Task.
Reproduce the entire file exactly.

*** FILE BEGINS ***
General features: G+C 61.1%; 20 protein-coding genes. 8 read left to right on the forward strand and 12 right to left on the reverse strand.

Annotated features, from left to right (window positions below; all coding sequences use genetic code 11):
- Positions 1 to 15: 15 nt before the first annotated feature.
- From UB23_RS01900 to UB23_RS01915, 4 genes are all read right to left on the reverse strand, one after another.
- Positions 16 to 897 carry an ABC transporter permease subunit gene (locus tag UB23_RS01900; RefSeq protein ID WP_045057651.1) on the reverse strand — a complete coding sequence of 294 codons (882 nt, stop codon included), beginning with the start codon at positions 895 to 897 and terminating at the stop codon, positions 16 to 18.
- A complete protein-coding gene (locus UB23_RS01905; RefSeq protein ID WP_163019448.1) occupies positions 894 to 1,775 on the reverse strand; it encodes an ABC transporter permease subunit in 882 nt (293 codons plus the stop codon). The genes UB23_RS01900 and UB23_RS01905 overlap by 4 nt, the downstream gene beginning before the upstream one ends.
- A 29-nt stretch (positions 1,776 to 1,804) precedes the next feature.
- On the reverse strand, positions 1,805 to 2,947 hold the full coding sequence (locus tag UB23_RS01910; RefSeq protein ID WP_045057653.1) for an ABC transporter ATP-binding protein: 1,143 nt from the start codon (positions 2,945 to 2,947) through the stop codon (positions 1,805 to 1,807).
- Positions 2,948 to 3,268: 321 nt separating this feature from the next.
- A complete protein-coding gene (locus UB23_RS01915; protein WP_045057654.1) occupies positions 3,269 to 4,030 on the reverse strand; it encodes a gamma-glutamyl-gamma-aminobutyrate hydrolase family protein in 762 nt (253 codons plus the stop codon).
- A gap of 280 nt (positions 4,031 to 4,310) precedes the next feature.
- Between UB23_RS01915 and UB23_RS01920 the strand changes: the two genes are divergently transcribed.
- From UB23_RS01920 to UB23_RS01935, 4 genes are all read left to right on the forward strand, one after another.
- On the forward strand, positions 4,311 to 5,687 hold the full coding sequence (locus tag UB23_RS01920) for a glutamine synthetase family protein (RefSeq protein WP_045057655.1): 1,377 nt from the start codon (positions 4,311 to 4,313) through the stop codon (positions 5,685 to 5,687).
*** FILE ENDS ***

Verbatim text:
General features: G+C 61.1%; 20 protein-coding genes. 8 read left to right on the forward strand and 12 right to left on the reverse strand.

Annotated features, from left to right (window positions below; all coding sequences use genetic code 11):
- Positions 1 to 15: 15 nt before the first annotated feature.
- From UB23_RS01900 to UB23_RS01915, 4 genes are all read right to left on the reverse strand, one after another.
- Positions 16 to 897 carry an ABC transporter permease subunit gene (locus tag UB23_RS01900; RefSeq protein ID WP_045057651.1) on the reverse strand — a complete coding sequence of 294 codons (882 nt, stop codon included), beginning with the start codon at positions 895 to 897 and terminating at the stop codon, positions 16 to 18.
- A complete protein-coding gene (locus UB23_RS01905; RefSeq protein ID WP_163019448.1) occupies positions 894 to 1,775 on the reverse strand; it encodes an ABC transporter permease subunit in 882 nt (293 codons plus the stop codon). The genes UB23_RS01900 and UB23_RS01905 overlap by 4 nt, the downstream gene beginning before the upstream one ends.
- A 29-nt stretch (positions 1,776 to 1,804) precedes the next feature.
- On the reverse strand, positions 1,805 to 2,947 hold the full coding sequence (locus tag UB23_RS01910; RefSeq protein ID WP_045057653.1) for an ABC transporter ATP-binding protein: 1,143 nt from the start codon (positions 2,945 to 2,947) through the stop codon (positions 1,805 to 1,807).
- Positions 2,948 to 3,268: 321 nt separating this feature from the next.
- A complete protein-coding gene (locus UB23_RS01915; protein WP_045057654.1) occupies positions 3,269 to 4,030 on the reverse strand; it encodes a gamma-glutamyl-gamma-aminobutyrate hydrolase family protein in 762 nt (253 codons plus the stop codon).
- A gap of 280 nt (positions 4,031 to 4,310) precedes the next feature.
- Between UB23_RS01915 and UB23_RS01920 the strand changes: the two genes are divergently transcribed.
- From UB23_RS01920 to UB23_RS01935, 4 genes are all read left to right on the forward strand, one after another.
- On the forward strand, positions 4,311 to 5,687 hold the full coding sequence (locus tag UB23_RS01920) for a glutamine synthetase family protein (RefSeq protein WP_045057655.1): 1,377 nt from the start codon (positions 4,311 to 4,313) through the stop codon (positions 5,685 to 5,687).